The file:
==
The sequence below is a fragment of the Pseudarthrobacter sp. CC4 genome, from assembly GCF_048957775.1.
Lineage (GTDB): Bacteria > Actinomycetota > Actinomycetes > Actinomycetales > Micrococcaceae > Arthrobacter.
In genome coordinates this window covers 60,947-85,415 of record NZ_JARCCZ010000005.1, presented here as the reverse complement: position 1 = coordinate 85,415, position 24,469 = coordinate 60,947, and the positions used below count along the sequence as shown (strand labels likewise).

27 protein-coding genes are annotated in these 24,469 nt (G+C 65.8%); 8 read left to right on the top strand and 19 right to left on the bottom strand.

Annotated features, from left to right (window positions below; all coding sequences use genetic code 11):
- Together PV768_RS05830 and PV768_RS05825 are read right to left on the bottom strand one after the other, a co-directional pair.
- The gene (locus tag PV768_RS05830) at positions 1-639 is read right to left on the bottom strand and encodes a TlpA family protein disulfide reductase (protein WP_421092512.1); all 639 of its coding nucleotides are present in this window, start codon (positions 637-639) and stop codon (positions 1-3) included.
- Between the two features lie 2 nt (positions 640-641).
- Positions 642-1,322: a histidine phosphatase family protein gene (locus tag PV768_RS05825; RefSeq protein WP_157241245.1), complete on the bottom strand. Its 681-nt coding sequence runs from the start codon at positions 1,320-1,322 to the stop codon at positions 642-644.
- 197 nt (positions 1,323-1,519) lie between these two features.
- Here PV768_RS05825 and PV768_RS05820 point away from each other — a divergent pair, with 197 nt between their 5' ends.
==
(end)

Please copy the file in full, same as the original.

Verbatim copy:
The sequence below is a fragment of the Pseudarthrobacter sp. CC4 genome, from assembly GCF_048957775.1.
Lineage (GTDB): Bacteria > Actinomycetota > Actinomycetes > Actinomycetales > Micrococcaceae > Arthrobacter.
In genome coordinates this window covers 60,947-85,415 of record NZ_JARCCZ010000005.1, presented here as the reverse complement: position 1 = coordinate 85,415, position 24,469 = coordinate 60,947, and the positions used below count along the sequence as shown (strand labels likewise).

27 protein-coding genes are annotated in these 24,469 nt (G+C 65.8%); 8 read left to right on the top strand and 19 right to left on the bottom strand.

Annotated features, from left to right (window positions below; all coding sequences use genetic code 11):
- Together PV768_RS05830 and PV768_RS05825 are read right to left on the bottom strand one after the other, a co-directional pair.
- The gene (locus tag PV768_RS05830) at positions 1-639 is read right to left on the bottom strand and encodes a TlpA family protein disulfide reductase (protein WP_421092512.1); all 639 of its coding nucleotides are present in this window, start codon (positions 637-639) and stop codon (positions 1-3) included.
- Between the two features lie 2 nt (positions 640-641).
- Positions 642-1,322: a histidine phosphatase family protein gene (locus tag PV768_RS05825; RefSeq protein WP_157241245.1), complete on the bottom strand. Its 681-nt coding sequence runs from the start codon at positions 1,320-1,322 to the stop codon at positions 642-644.
- 197 nt (positions 1,323-1,519) lie between these two features.
- Here PV768_RS05825 and PV768_RS05820 point away from each other — a divergent pair, with 197 nt between their 5' ends.